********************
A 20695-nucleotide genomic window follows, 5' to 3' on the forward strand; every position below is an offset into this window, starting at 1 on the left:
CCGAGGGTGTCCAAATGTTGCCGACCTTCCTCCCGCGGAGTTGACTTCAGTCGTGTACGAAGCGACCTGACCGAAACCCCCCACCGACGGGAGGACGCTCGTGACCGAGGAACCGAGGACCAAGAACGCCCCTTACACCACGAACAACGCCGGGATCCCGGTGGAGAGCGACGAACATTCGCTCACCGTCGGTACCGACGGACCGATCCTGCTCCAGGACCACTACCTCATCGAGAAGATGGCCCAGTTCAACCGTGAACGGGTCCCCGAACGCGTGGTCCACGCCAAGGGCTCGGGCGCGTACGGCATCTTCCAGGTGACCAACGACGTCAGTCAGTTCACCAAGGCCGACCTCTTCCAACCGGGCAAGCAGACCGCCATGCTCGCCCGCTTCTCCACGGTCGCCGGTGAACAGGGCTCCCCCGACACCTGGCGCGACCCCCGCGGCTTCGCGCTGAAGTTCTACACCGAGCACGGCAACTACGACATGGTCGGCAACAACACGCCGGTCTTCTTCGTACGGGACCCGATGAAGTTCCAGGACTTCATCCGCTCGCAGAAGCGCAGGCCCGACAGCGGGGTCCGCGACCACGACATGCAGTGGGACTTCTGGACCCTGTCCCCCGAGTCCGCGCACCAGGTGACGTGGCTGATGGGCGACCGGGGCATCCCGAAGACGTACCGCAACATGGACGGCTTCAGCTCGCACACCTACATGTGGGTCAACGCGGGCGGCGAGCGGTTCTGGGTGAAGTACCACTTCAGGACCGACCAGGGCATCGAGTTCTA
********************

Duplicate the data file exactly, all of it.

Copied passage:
A 20695-nucleotide genomic window follows, 5' to 3' on the forward strand; every position below is an offset into this window, starting at 1 on the left:
CCGAGGGTGTCCAAATGTTGCCGACCTTCCTCCCGCGGAGTTGACTTCAGTCGTGTACGAAGCGACCTGACCGAAACCCCCCACCGACGGGAGGACGCTCGTGACCGAGGAACCGAGGACCAAGAACGCCCCTTACACCACGAACAACGCCGGGATCCCGGTGGAGAGCGACGAACATTCGCTCACCGTCGGTACCGACGGACCGATCCTGCTCCAGGACCACTACCTCATCGAGAAGATGGCCCAGTTCAACCGTGAACGGGTCCCCGAACGCGTGGTCCACGCCAAGGGCTCGGGCGCGTACGGCATCTTCCAGGTGACCAACGACGTCAGTCAGTTCACCAAGGCCGACCTCTTCCAACCGGGCAAGCAGACCGCCATGCTCGCCCGCTTCTCCACGGTCGCCGGTGAACAGGGCTCCCCCGACACCTGGCGCGACCCCCGCGGCTTCGCGCTGAAGTTCTACACCGAGCACGGCAACTACGACATGGTCGGCAACAACACGCCGGTCTTCTTCGTACGGGACCCGATGAAGTTCCAGGACTTCATCCGCTCGCAGAAGCGCAGGCCCGACAGCGGGGTCCGCGACCACGACATGCAGTGGGACTTCTGGACCCTGTCCCCCGAGTCCGCGCACCAGGTGACGTGGCTGATGGGCGACCGGGGCATCCCGAAGACGTACCGCAACATGGACGGCTTCAGCTCGCACACCTACATGTGGGTCAACGCGGGCGGCGAGCGGTTCTGGGTGAAGTACCACTTCAGGACCGACCAGGGCATCGAGTTCTA